Asthmatic bronchial epithelial cells have a deficient innate immune response to infection with rhinovirus.J Exp Med 2005; 201(6):937-47JE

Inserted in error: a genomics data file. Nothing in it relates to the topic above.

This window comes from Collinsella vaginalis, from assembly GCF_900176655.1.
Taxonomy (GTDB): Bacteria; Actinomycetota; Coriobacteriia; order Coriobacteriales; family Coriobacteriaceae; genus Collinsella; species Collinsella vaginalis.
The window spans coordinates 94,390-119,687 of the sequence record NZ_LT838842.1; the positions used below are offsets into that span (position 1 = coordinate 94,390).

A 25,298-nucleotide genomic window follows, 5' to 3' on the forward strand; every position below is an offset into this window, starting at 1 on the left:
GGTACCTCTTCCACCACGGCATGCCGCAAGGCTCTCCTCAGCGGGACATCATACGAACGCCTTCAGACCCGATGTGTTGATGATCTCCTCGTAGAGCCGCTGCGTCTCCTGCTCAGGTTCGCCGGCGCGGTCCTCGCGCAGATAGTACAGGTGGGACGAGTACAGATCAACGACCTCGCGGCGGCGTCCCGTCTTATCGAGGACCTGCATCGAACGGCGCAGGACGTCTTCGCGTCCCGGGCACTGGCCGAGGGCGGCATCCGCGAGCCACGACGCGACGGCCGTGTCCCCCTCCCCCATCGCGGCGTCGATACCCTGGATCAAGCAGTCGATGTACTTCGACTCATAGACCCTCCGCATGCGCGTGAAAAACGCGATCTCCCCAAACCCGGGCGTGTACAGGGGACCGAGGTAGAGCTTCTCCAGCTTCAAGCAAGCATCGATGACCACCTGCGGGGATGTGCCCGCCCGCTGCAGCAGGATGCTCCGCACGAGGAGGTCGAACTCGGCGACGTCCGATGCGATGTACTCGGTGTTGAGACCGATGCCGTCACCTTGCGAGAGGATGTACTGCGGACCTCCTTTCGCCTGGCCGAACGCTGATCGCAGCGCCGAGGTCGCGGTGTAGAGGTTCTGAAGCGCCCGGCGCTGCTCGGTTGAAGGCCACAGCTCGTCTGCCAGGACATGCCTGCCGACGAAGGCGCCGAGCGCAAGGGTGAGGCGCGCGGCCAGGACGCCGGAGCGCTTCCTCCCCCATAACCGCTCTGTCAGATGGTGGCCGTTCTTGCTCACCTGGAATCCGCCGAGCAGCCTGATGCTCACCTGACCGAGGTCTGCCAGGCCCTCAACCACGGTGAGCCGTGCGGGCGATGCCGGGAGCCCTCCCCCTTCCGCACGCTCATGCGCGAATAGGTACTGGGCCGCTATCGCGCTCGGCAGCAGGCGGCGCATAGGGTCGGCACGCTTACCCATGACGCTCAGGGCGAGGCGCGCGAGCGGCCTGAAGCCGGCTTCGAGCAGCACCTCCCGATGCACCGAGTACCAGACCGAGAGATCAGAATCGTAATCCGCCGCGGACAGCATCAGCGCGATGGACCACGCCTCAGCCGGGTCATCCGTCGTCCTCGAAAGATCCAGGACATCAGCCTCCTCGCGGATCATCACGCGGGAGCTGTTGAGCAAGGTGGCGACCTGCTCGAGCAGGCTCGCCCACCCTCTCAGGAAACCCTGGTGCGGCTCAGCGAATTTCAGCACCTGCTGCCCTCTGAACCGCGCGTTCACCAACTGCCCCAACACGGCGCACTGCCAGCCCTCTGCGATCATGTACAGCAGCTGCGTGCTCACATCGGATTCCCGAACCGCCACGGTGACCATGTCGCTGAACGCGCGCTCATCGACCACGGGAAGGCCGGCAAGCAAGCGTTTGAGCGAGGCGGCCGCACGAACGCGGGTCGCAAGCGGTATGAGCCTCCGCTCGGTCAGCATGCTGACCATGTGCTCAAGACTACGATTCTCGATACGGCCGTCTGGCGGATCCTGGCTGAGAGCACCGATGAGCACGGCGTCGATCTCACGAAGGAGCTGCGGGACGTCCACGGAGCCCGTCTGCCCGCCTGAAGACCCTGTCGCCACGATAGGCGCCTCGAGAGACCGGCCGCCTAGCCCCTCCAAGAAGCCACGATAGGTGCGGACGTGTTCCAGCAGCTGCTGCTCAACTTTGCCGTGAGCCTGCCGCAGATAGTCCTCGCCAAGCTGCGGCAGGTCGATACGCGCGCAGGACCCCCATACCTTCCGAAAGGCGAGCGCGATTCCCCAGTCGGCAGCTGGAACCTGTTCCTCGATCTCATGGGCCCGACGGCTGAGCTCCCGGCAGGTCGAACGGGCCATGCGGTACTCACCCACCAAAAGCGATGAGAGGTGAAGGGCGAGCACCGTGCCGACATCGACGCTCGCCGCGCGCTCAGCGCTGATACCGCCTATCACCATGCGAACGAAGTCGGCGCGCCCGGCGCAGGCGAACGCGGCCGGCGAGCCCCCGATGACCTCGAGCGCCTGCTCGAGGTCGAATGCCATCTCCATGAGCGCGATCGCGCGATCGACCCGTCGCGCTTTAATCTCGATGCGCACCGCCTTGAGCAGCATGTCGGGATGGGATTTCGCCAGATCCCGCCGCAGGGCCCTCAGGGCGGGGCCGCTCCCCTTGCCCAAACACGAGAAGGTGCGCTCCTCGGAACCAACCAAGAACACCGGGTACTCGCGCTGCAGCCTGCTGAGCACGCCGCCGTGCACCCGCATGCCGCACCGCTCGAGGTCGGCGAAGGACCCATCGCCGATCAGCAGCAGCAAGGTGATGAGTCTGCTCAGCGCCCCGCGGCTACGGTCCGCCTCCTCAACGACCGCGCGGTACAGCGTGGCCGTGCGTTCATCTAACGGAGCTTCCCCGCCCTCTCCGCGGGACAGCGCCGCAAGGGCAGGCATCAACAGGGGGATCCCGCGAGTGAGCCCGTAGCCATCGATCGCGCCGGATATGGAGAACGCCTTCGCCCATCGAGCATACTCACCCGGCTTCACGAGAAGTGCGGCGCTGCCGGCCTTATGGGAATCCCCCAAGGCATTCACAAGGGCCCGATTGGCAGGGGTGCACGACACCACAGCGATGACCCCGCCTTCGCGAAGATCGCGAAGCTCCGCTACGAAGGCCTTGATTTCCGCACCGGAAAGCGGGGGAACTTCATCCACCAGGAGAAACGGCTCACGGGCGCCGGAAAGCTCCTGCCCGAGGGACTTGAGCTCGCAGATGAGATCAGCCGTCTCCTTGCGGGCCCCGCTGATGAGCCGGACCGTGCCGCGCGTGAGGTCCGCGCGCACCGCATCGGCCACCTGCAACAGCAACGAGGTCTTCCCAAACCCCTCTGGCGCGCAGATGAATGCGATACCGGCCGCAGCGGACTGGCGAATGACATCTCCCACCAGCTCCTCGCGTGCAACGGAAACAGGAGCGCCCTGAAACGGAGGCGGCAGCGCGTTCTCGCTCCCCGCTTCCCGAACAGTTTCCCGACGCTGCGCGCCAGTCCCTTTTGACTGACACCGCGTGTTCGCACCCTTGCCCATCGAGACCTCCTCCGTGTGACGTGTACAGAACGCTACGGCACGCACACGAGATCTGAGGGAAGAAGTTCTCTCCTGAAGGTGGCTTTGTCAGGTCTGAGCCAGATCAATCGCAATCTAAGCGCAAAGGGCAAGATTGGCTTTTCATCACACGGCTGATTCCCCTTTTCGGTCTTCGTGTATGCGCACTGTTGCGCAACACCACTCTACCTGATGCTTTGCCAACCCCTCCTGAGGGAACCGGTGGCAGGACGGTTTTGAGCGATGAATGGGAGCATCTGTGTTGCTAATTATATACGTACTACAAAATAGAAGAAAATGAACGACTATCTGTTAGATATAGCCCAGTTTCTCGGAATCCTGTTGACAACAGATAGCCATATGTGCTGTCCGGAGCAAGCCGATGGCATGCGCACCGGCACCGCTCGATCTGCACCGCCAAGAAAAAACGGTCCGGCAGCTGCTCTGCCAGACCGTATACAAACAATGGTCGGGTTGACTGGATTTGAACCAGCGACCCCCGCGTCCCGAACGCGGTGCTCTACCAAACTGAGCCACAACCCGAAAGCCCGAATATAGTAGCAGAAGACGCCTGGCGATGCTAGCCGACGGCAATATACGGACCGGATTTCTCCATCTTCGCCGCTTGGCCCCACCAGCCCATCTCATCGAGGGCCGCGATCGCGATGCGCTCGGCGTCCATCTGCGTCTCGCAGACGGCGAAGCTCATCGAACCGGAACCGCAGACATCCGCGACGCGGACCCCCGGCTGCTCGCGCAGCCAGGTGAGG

Rhinoviruses are the major trigger of acute asthma exacerbations and asthmatic subjects are more susceptible to these infections. To investigate the underlying mechanisms of this increased susceptibility, we examined virus replication and innate responses to rhinovirus (RV)-16 infection of primary bronchial epithelial cells from asthmatic and healthy control subjects. Viral RNA expression and late virus release into supernatant was increased 50- and 7-fold, respectively in asthmatic cells compared with healthy controls. Virus infection induced late cell lysis in asthmatic cells but not in normal cells. Examination of the early cellular response to infection revealed impairment of virus induced caspase 3/7 activity and of apoptotic responses in the asthmatic cultures. Inhibition of apoptosis in normal cultures resulted in enhanced viral yield, comparable to that seen in infected asthmatic cultures. Examination of early innate immune responses revealed profound impairment of virus-induced interferon-beta mRNA expression in asthmatic cultures and they produced >2.5 times less interferon-beta protein. In infected asthmatic cells, exogenous interferon-beta induced apoptosis and reduced virus replication, demonstrating a causal link between deficient interferon-beta, impaired apoptosis and increased virus replication. These data suggest a novel use for type I interferons in the treatment or prevention of virus-induced asthma exacerbations.